Fear, friendship, and solidarity

A shared enemy can connect people in amazing and ironic ways.

There was once a man — let’s call him Ernest. Ernest was troubled. Much of the time, Ernest seemed like a typical suburban neighbor, keeping mostly to himself. But Ernest had a major problem with alcohol. When Ernest had been drinking, he terrorized the people in the houses near his. He shouted and screamed and cursed at people, endlessly, frightening the children, the wives, and the husbands. He stalked the backyards late at night, shining bright lights into people’s houses.

The houses in this little part of town were quite close together, so having Ernest ranting right on the edge of your property, a few feet from your kitchen, was pretty upsetting. Ernest was a line-of-sight harasser; if he could see you, you were a target.

People called the police on Ernest dozens of times, but he knew how to go right up to the line of legality, so there wasn’t much they could do.

Four neighbors, all mothers, became much closer as a result of all of Ernest’s activity. Once a week, they’d gather at somebody’s house for an event they called “pizza night.” They’d order pizzas, then sit all the little kids in front of a movie on the television. Then they’d gather in the kitchen to chat and connect over a glass of wine. These were accomplished women — one was a scientist who’d chosen to raise two children on her own, another was a corporate executive. One was my wife, who was homeschooling our children and building a career as an artist.

While these women were quite different, they shared the experience of raising kids in the shadow of Ernest’s ranting. And over weeks and months and years, they became close. We’d all get together with the husbands too from time to time, but we all knew it was the connection among the women that kept this special relationship going.

I don’t want you to think that all they talked about was Ernest. His behavior started things, of course, but these were interesting people with interesting lives. They talked about the town, their careers, politics, children, and everything else. Once they got together, there was just too much else to share to let Ernest occupy more than a tiny corner of their mental space.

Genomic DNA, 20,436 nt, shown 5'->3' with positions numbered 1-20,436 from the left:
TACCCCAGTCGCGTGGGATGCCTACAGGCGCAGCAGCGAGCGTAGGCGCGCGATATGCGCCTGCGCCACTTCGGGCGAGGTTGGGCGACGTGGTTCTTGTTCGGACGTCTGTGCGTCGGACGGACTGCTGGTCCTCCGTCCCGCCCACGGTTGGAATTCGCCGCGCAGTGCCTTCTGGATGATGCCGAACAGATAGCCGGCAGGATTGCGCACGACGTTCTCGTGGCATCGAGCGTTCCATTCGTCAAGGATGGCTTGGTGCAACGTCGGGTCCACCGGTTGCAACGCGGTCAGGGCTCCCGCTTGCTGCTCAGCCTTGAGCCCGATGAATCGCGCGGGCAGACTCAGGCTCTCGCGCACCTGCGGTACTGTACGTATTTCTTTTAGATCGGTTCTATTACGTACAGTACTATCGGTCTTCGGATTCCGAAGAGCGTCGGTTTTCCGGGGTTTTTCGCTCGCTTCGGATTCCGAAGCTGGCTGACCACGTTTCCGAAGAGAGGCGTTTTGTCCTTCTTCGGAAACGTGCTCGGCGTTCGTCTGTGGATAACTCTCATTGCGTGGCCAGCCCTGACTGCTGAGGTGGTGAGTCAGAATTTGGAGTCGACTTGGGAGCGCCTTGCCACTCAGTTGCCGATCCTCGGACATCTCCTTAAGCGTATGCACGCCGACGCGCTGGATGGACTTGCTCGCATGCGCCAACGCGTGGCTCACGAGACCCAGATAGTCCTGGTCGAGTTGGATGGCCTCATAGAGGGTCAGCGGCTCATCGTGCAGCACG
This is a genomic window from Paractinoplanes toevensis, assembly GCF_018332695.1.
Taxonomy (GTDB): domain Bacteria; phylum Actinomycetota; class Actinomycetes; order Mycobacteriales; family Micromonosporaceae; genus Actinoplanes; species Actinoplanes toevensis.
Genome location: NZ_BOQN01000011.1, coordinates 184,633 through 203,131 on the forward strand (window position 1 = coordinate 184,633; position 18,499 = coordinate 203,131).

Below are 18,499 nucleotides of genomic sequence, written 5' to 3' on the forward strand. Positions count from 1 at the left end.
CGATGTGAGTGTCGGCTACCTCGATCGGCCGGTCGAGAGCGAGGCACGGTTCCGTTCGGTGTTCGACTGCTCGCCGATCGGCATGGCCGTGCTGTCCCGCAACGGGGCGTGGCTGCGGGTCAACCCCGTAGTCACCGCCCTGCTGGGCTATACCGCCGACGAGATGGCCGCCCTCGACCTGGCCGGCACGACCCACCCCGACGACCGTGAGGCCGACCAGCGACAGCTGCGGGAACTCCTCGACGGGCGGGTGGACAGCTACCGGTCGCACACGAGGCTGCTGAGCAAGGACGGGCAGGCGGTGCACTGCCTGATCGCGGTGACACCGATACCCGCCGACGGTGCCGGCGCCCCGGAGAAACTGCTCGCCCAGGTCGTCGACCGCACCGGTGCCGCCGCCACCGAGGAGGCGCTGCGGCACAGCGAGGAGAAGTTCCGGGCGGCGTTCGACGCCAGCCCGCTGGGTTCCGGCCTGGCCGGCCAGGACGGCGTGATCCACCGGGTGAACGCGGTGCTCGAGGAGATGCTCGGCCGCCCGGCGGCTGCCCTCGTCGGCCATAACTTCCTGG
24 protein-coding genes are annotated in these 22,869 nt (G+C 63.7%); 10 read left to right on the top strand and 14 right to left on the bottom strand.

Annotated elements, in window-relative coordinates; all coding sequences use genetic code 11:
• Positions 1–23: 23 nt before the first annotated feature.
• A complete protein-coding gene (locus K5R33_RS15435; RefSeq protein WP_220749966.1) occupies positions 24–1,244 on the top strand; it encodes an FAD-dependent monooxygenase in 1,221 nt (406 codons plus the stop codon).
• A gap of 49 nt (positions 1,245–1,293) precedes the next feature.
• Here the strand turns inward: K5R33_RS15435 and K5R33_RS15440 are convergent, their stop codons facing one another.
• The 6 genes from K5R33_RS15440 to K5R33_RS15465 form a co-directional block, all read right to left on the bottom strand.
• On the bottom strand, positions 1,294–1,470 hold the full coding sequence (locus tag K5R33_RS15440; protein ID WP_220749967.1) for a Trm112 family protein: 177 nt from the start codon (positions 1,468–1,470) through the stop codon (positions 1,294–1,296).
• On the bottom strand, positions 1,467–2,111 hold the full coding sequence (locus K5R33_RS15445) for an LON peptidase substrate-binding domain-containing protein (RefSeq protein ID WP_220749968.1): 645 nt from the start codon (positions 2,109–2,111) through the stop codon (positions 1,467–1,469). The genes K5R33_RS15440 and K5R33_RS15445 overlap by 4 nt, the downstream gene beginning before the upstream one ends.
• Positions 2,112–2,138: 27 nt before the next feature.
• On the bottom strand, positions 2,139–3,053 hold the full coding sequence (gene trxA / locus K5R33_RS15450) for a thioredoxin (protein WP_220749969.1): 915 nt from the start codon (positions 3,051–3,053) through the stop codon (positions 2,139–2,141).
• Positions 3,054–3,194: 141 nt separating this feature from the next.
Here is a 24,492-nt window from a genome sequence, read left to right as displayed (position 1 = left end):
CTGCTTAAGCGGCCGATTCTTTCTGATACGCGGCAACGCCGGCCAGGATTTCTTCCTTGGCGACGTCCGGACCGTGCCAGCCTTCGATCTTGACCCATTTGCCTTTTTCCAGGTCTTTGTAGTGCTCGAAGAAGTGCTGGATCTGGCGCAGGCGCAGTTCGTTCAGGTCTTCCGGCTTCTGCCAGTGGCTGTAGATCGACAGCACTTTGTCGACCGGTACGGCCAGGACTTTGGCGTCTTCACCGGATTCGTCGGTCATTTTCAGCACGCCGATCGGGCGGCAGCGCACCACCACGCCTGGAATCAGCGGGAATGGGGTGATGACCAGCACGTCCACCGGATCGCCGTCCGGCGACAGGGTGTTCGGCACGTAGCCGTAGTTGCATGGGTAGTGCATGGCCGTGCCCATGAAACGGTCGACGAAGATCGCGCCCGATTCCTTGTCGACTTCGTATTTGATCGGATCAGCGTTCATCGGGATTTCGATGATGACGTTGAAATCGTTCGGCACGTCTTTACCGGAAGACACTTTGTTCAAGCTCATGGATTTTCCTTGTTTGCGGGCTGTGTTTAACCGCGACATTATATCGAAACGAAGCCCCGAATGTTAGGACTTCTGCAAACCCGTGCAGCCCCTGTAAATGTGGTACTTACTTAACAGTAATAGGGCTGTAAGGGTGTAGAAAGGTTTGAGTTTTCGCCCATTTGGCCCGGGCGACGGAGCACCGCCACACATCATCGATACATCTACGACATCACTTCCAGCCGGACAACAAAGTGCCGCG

Over nearly two decades, things changed. Ernest had periods of quiet that lasted years, and then started ranting again. One of the women moved to another town, and two moved to bigger houses, but still just a few blocks away. Now Ernest’s rants were no longer a threat — if he couldn’t see you, he wasn’t interested in harassing you.

The kids were doing their own things in high school and college — and pizza night was just a childhood memory to them. But the women would still connect over pizza every month or two, because that’s what old friends do.

Recently, Ernest got back to his old habits. Yet another accomplished woman with a young child was now in the line of sight — she now lived in the house that one of the pizza night ladies had moved from years before. She reached out to us to ask if we’d ever had problem with Ernest. And we invited her to join pizza night, and we laughed and drank and ate pizza and it was just like old times. She knew we understood what was happening with her, we shared some ideas on what to do about it, and then we just connected like any other group of old and caring friends.


The phenomenon of pizza night sort is sort of amazing. Here was a group of people whose common experience centered around a common enemy. But once they had connected, the the connection remained strong and solid, persistent and healthy and growing, even as the enemy faded into the background.

It made me think about other groups who perceive a common enemy. Labor unions, for example. Jews. Immigrants in America. Minorities everywhere. Persecution has a way of bringing people together. And once they are together, they find other ways to connect that have little to do with the persecution that connected them in the first place.

Striving for a goal together unites people. But a common enemy unites them even more. United people connect and build things together. What they build may last decades or centuries, long after the enemy is forgotten.

It felt special to be there at the birth of pizza night. I value these people, and they value each other. What a cherished thing to be a part of.

I also wonder about the Ernests of the world, working so hard to strike fear into the people around them. They may think the fear is the most powerful way they can create control of the world around them. But fear has a way of bringing people together. And once welded together, they remain connected, long after the fear has faded away.

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